[mythtv-users] Which NVidia card

Michael T. Dean mtdean at thirdcontact.com
Mon Jan 21 19:50:21 UTC 2008

On 01/21/2008 02:14 PM, Rich West wrote:
> Michael T. Dean wrote:
>> On 01/21/2008 09:34 AM, Steve Smith wrote:
>>> On 21/01/2008, Cal <cal at graggrag.com> wrote:
>>>> Marius Schrecker wrote:
>>>>> After a Loooong break I'm trying to breathe new life into my
>>>>> MythTV box.
>>>>> Why didn't I listen to you all before when you warned bout ATI
>>>>> cards? I'd have saved myself a lot of grief! Anyway:
>>>>> Now I'm going to get a card that does proper XvMc (Nvidia the
>>>>> only choice here??)
>>>> Forget about XvMC. It's a relic of a past era where our poor
>>>> struggling sub-2G single core cpus _needed_ some graphics
>>>> processing to be offloaded in order to survive. So, the poor little
>>>>  graphics card endured constantly cooking up a storm doing XvMC,
>>>> and without even a fan to cool its brow. Now, I believe you're
>>>> better off letting a nice little dual core do the hard work. It's
>>>> better equipped to deal with the heat output too.
>>>> Worst of all, XvMC comes with some tedious artifacts. You don't get
>>>>  anything for free. My suggestion is have the graphics card do no
>>>> more than it has to, and provide the necessary grunt via cpu
>>>> instead. I have a 6200 and a 7300 (two systems), and I really can't
>>>>  pick between them. They're both excellent as long as I don't try
>>>> to include XvMC in the mix.
>>>  That's an interesting take on the use of XvMC.
>> I completely agree with Cal.
>>>  My opinion is use a specialized tool for a specialized job.
>> But the problem is that the specialized tool was designed only for video 
>> decoding.  It was not designed to be specialized for MythTV.
> What shouldn't be forgotten is that one size (of mythtv) does not fit 
> all.  MythTV can be set up in any number of ways (combined FE/BE, 
> separate FE & BE, multiple FE's and multiple BE's, etc., etc.), and it 
> doesn't make a lot of sense to generalize.
> Off-loading tasks like XvMC to the video card is to relieve the stress 
> on the CPU and, thus, reducing the requirements.  In other words, you 
> don't *need* that dual-core processor in a measly frontend-only system 
> if all that system is doing is displaying video.
> In my setup, I don't have a need for high-powered frontend systems

And you don't have a need for color OSD and you don't have a need for 
timestretch.  (And does timestretch even work with XvMC?)  And those 
using the PVR-350's TV out have their own (similar--though probably 
larger) list of things that Myth can provide that they don't need.

Oh, and there's the whole issue that XvMC can only be as good as the 
driver developer makes it.  (I.e. when using the NVIDIA proprietary 
drivers, you're stuck with what they give you.  When using MythTV to 
decode, you can fix anything yourself (or get someone to help fix issues).

> Anyhow, this particular discussion boils down 
> to the debate between hardware performance vs software performance 

Hardware is simply permanent software.  Anything implemented in software 
can be implemented in hardware and vice versa.  It all comes down to 
which is most efficient, which is a question of what you're trying to 
optimize (capabilities, flexibility, power usage, CPU usage, 
upgradeability, ...).  And, for the vendors, there's production cost, 
implementation cost, update/upgrade cost.

> With regard to the original poster's question: Nvidia is still the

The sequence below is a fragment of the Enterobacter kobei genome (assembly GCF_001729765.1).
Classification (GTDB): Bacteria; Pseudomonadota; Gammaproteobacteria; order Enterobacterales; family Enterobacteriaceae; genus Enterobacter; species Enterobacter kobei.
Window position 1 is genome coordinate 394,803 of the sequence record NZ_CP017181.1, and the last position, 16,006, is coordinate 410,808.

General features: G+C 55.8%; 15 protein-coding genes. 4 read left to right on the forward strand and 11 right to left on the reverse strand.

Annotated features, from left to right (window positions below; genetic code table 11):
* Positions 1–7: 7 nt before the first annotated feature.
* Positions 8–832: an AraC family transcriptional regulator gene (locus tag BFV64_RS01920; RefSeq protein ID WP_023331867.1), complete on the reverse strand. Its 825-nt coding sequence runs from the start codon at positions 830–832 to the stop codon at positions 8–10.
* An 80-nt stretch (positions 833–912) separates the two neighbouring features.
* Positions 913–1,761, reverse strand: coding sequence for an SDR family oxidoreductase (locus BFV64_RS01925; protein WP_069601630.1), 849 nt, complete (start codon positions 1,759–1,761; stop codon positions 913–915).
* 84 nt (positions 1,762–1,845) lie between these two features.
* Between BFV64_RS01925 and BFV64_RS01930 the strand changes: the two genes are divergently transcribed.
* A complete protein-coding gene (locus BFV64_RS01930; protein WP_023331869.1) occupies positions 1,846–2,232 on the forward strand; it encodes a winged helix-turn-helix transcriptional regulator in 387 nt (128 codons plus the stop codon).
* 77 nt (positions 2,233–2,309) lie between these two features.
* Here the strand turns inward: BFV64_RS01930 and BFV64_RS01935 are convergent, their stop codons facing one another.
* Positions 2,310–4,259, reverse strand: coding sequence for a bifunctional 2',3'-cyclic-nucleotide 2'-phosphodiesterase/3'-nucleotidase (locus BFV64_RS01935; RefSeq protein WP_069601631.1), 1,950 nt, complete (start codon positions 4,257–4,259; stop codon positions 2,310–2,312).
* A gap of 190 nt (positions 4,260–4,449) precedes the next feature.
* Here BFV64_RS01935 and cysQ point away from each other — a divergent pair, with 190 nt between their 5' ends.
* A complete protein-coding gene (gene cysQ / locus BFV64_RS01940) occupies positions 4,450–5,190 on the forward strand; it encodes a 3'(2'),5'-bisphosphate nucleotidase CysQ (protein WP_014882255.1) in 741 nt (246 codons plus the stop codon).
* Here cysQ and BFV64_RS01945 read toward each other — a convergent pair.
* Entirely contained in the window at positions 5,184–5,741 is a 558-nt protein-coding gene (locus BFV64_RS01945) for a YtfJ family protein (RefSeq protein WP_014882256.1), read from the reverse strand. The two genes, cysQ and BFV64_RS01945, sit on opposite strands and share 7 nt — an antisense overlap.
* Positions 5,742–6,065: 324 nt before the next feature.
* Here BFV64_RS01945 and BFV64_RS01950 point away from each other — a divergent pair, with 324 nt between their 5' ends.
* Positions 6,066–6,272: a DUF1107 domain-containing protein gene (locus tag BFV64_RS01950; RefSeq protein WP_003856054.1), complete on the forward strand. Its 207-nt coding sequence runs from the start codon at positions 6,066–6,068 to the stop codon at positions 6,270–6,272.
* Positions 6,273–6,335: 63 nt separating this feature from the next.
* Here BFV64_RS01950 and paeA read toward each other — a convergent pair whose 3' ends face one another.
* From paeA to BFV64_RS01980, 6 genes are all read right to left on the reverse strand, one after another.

> easiest way to go with regard to the choice of a graphics card.

I definitely agree with that--whether using XvMC or not, NVIDIA cards 
are the way to go today.  That may change in a few years as ATI 
continues to open specs for its cards (or NVIDIA may follow suit and 
open their specs once large numbers of "alternative" OS's start to jump 
ship and buy ATI cards).  But, for today, I wouldn't consider using 
anything but an NVIDIA card in my (non-EPIA/non-specialized-hardware) 
Myth boxes.

However, I'd love to see some real-world power/noise comparisons.  I 
would expect there to be little difference with today's Core 2 or Athlon 
64 X2 CPU's.  When video decoding requires nearly 100% of a core, there 
may be a difference, but as processors become more powerful, the 
benefits of "hardware acceleration" tend to disappear (just like you 
won't really see a power/noise benefit using XvMC for decoding standard 
def video on a modern processor--and may actually get a power/noise 
disadvantage using something like a PVR-350's "hardware" decoder--which 
is really still using the software provided by the firmware).  And, 
since modern CPU's tend to be focusing a lot on decreased power usage 
(compared to the Athlon XP/Pentium 4 days), the more power-efficient and 
more-powerful processor may actually hold its own to an older CPU with 
XvMC GPU assist.  (Though this is all speculation as I haven't done any 
testing myself.)

I may change my mind and go back to GPU-assisted video decoding when VA 
API is usable, but only if it's truly flexible enough that I don't lose 
capabilities by using it (and, at this point, I don't expect that to be 
the case).  However, I will /never/ use XvMC as losing capability and 
getting no benefits is a no-brainer decision (that is, no benefits /for 
me/).  However, I have a setup that allows my frontend to be as loud and 
as ugly as I want (and it's both loud and ugly) since it's nowhere near 
my TV/speakers/viewing room and it can be shut down when I'm not using 
it since backends are separate.  Note, also, that my frontend is /not/ a 
"measly" frontend.  It's significantly more powerful than either of my 
backends (which can't even decode the video they capture in real time).  
I'm a believer in the idea that the backend is where you skimp on 
hardware and the frontend is where you put the power.


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